Supreme Court orders female firefighter rehired

The Supreme Court of Canada says a B.C. firefighter was the victim of sexual discrimination when she was fired for not being able to run fast enough.

In a unanimous decision released Thursday, the justices ordered Tawney Meiorin be rehired, and given five years worth of back pay.

The ruling means employers must now prove that discriminatory tests are justified.

Some lawyers predict the decision will have an effect on how human rights are interpreted by employers across the country.

It's the first time the Supreme Court has ruled on whether imposing mandatory fitness requirements for a job violates human rights.

The physical exam was not necessary "to identify those forest firefighters who are able to work safely and efficiently," the justices said.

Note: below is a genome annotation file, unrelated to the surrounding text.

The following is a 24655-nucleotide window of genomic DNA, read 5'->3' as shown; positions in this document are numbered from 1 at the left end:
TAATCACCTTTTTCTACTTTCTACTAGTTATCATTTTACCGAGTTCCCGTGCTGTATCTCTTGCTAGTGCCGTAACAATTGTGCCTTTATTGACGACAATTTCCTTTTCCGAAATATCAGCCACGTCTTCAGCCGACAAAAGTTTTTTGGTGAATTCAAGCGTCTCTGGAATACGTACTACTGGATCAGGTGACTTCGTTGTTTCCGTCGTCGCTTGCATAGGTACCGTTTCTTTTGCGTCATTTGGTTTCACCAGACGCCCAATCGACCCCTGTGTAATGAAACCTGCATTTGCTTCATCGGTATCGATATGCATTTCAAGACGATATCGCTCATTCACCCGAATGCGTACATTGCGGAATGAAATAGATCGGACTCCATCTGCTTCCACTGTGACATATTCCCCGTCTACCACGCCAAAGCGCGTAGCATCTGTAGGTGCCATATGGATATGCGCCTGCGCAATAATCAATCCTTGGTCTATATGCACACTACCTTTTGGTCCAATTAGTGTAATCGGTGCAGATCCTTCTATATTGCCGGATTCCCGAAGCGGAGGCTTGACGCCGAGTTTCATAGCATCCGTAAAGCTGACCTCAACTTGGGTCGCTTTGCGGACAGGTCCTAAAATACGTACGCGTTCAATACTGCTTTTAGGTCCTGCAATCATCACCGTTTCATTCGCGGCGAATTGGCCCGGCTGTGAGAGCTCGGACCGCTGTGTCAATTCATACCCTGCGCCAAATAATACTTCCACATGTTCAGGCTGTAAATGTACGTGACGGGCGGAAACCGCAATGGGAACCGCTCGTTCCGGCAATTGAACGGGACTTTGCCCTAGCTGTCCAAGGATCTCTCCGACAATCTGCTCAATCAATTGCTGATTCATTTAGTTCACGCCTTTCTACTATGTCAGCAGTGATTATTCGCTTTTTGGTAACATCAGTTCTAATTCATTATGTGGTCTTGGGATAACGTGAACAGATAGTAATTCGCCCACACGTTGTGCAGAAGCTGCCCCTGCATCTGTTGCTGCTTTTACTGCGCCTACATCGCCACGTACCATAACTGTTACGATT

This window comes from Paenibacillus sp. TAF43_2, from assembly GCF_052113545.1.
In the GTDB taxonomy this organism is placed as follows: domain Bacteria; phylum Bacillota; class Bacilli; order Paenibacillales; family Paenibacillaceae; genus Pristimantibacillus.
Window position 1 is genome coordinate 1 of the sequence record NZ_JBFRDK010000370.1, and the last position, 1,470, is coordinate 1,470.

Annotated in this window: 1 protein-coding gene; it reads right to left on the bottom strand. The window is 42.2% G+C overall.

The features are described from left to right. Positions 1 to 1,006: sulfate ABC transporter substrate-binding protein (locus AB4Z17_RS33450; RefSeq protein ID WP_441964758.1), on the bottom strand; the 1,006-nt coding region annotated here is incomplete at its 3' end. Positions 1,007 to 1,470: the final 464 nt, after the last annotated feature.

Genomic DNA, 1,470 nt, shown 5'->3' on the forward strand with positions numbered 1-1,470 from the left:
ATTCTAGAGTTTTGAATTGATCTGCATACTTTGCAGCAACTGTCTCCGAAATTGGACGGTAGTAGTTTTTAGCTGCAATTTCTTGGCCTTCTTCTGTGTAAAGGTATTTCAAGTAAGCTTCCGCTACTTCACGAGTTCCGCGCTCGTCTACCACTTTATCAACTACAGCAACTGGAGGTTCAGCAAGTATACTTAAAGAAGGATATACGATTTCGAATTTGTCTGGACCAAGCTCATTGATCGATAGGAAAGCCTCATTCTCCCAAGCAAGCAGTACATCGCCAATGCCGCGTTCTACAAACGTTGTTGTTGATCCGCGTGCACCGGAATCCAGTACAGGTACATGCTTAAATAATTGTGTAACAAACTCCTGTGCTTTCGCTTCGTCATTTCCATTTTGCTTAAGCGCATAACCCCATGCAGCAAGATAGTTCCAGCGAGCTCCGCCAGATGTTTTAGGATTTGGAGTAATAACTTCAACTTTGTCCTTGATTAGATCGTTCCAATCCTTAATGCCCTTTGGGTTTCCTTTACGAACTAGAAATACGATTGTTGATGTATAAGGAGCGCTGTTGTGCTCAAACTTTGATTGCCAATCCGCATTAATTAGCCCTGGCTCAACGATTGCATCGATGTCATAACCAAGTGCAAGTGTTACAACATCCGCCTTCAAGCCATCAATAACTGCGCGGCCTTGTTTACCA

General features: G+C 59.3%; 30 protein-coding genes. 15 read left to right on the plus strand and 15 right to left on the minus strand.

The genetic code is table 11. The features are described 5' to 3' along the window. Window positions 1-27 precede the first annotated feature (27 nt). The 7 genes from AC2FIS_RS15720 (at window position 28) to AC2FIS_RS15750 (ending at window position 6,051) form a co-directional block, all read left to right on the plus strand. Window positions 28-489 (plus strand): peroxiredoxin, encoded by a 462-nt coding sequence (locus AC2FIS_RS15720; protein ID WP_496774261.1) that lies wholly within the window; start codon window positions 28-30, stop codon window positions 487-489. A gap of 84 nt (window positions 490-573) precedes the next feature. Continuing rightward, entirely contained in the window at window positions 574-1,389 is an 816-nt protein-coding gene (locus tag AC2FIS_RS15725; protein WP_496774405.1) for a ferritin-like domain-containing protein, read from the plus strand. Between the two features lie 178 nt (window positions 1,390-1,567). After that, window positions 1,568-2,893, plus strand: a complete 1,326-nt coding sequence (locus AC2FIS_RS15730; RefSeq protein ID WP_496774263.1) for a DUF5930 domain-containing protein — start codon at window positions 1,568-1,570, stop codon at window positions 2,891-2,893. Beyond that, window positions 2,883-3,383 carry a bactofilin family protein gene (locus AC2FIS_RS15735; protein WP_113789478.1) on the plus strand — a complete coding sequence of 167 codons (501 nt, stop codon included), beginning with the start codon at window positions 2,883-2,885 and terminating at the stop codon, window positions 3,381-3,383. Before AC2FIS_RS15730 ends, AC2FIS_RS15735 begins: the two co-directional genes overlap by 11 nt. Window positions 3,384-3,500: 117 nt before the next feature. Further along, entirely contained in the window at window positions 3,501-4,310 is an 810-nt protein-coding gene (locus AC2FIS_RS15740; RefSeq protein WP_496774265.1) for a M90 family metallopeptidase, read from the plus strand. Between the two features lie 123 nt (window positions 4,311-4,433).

Meiorin, now 33, lost her job in 1994 when she failed to run 2.5 kilometres in less than 11 minutes. She missed the mark by 49.4 seconds.

She had already been a member of a crew fighting forest fires in B.C. for two years when she was fired.

Meiorin passed all the other parts of the physical exam, including a minimum number of situps and pushups.

The defence argued that men have an unfair advantage in such tests because women, on average, have less aerobic capacity.

About 70 per cent of men passed the exam on the first try, compared to only about 35 per cent of the women.

Meiorin also maintained that the fitness exam she failed was not a good measure of her abilities in the field.

"These tests should be related to the actual requirements of fighting fires ... where you have smoke, and heat, and terrain to deal with," she said.

The union supported Meiorin's battle. It said the fitness standards were needlessly high, and excluded women who could fight forest fires well.

An arbitrator agreed, and ordered Meiorin rehired. But a B.C. Court of Appeal overturned the ruling. It said using one test for all applicants does not constitute discrimination.

The case was heard by the Supreme Court of Canada in February.